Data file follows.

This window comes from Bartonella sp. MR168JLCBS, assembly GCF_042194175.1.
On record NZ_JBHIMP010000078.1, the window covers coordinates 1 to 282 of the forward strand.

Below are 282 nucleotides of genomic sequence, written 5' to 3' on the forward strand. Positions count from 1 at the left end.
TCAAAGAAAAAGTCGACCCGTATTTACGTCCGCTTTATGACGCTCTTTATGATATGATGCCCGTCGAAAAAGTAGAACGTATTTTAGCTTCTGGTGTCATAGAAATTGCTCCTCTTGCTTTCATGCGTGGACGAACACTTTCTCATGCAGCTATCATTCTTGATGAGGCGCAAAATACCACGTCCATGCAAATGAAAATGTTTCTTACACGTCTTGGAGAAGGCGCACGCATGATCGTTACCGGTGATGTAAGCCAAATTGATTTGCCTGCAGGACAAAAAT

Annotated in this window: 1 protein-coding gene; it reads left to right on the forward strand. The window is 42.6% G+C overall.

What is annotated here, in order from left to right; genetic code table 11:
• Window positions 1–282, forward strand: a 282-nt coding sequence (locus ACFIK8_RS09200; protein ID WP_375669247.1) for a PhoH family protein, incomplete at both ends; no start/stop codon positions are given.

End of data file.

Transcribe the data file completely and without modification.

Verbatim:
This window comes from Bartonella sp. MR168JLCBS, assembly GCF_042194175.1.
On record NZ_JBHIMP010000078.1, the window covers coordinates 1 to 282 of the forward strand.

Below are 282 nucleotides of genomic sequence, written 5' to 3' on the forward strand. Positions count from 1 at the left end.
TCAAAGAAAAAGTCGACCCGTATTTACGTCCGCTTTATGACGCTCTTTATGATATGATGCCCGTCGAAAAAGTAGAACGTATTTTAGCTTCTGGTGTCATAGAAATTGCTCCTCTTGCTTTCATGCGTGGACGAACACTTTCTCATGCAGCTATCATTCTTGATGAGGCGCAAAATACCACGTCCATGCAAATGAAAATGTTTCTTACACGTCTTGGAGAAGGCGCACGCATGATCGTTACCGGTGATGTAAGCCAAATTGATTTGCCTGCAGGACAAAAAT

Annotated in this window: 1 protein-coding gene; it reads left to right on the forward strand. The window is 42.6% G+C overall.

What is annotated here, in order from left to right; genetic code table 11:
• Window positions 1–282, forward strand: a 282-nt coding sequence (locus ACFIK8_RS09200; protein ID WP_375669247.1) for a PhoH family protein, incomplete at both ends; no start/stop codon positions are given.